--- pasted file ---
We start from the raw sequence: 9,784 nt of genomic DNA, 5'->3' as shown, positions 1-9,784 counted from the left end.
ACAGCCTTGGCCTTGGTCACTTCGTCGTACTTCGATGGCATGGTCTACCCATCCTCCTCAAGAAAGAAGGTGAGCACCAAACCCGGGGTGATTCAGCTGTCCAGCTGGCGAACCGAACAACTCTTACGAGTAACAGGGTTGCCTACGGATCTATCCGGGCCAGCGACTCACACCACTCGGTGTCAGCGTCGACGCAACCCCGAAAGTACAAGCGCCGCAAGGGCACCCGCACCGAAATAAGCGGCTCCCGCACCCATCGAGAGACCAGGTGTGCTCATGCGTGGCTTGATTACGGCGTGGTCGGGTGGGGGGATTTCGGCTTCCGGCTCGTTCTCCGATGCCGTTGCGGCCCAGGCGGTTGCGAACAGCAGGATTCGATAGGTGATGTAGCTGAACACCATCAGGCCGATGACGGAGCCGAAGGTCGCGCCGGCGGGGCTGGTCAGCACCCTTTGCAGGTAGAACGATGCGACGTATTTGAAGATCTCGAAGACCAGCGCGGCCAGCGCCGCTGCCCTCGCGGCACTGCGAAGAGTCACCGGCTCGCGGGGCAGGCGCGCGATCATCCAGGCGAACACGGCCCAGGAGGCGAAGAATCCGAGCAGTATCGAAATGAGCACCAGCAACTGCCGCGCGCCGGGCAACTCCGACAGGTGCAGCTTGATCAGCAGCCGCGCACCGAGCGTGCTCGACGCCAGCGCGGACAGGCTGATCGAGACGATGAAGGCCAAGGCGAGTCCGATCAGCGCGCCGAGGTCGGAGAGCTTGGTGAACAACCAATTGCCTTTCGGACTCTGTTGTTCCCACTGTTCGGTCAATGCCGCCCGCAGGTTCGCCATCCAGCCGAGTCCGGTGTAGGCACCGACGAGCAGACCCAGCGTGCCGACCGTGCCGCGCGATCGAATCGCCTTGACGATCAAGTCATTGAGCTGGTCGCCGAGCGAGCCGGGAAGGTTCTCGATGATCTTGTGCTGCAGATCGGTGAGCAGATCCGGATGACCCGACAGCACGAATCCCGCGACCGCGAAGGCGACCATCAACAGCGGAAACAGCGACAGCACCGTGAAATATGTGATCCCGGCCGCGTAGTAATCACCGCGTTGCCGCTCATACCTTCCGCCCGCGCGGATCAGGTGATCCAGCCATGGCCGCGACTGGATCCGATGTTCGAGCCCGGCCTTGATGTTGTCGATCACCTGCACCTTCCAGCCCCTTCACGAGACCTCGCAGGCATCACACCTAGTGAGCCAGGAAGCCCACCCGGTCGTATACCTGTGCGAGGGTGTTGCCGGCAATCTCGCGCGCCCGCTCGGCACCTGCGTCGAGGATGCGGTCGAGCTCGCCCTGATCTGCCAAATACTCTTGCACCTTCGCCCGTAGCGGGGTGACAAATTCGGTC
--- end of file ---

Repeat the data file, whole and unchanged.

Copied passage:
We start from the raw sequence: 9,784 nt of genomic DNA, 5'->3' as shown, positions 1-9,784 counted from the left end.
ACAGCCTTGGCCTTGGTCACTTCGTCGTACTTCGATGGCATGGTCTACCCATCCTCCTCAAGAAAGAAGGTGAGCACCAAACCCGGGGTGATTCAGCTGTCCAGCTGGCGAACCGAACAACTCTTACGAGTAACAGGGTTGCCTACGGATCTATCCGGGCCAGCGACTCACACCACTCGGTGTCAGCGTCGACGCAACCCCGAAAGTACAAGCGCCGCAAGGGCACCCGCACCGAAATAAGCGGCTCCCGCACCCATCGAGAGACCAGGTGTGCTCATGCGTGGCTTGATTACGGCGTGGTCGGGTGGGGGGATTTCGGCTTCCGGCTCGTTCTCCGATGCCGTTGCGGCCCAGGCGGTTGCGAACAGCAGGATTCGATAGGTGATGTAGCTGAACACCATCAGGCCGATGACGGAGCCGAAGGTCGCGCCGGCGGGGCTGGTCAGCACCCTTTGCAGGTAGAACGATGCGACGTATTTGAAGATCTCGAAGACCAGCGCGGCCAGCGCCGCTGCCCTCGCGGCACTGCGAAGAGTCACCGGCTCGCGGGGCAGGCGCGCGATCATCCAGGCGAACACGGCCCAGGAGGCGAAGAATCCGAGCAGTATCGAAATGAGCACCAGCAACTGCCGCGCGCCGGGCAACTCCGACAGGTGCAGCTTGATCAGCAGCCGCGCACCGAGCGTGCTCGACGCCAGCGCGGACAGGCTGATCGAGACGATGAAGGCCAAGGCGAGTCCGATCAGCGCGCCGAGGTCGGAGAGCTTGGTGAACAACCAATTGCCTTTCGGACTCTGTTGTTCCCACTGTTCGGTCAATGCCGCCCGCAGGTTCGCCATCCAGCCGAGTCCGGTGTAGGCACCGACGAGCAGACCCAGCGTGCCGACCGTGCCGCGCGATCGAATCGCCTTGACGATCAAGTCATTGAGCTGGTCGCCGAGCGAGCCGGGAAGGTTCTCGATGATCTTGTGCTGCAGATCGGTGAGCAGATCCGGATGACCCGACAGCACGAATCCCGCGACCGCGAAGGCGACCATCAACAGCGGAAACAGCGACAGCACCGTGAAATATGTGATCCCGGCCGCGTAGTAATCACCGCGTTGCCGCTCATACCTTCCGCCCGCGCGGATCAGGTGATCCAGCCATGGCCGCGACTGGATCCGATGTTCGAGCCCGGCCTTGATGTTGTCGATCACCTGCACCTTCCAGCCCCTTCACGAGACCTCGCAGGCATCACACCTAGTGAGCCAGGAAGCCCACCCGGTCGTATACCTGTGCGAGGGTGTTGCCGGCAATCTCGCGCGCCCGCTCGGCACCTGCGTCGAGGATGCGGTCGAGCTCGCCCTGATCTGCCAAATACTCTTGCACCTTCGCCCGTAGCGGGGTGACAAATTCGGTC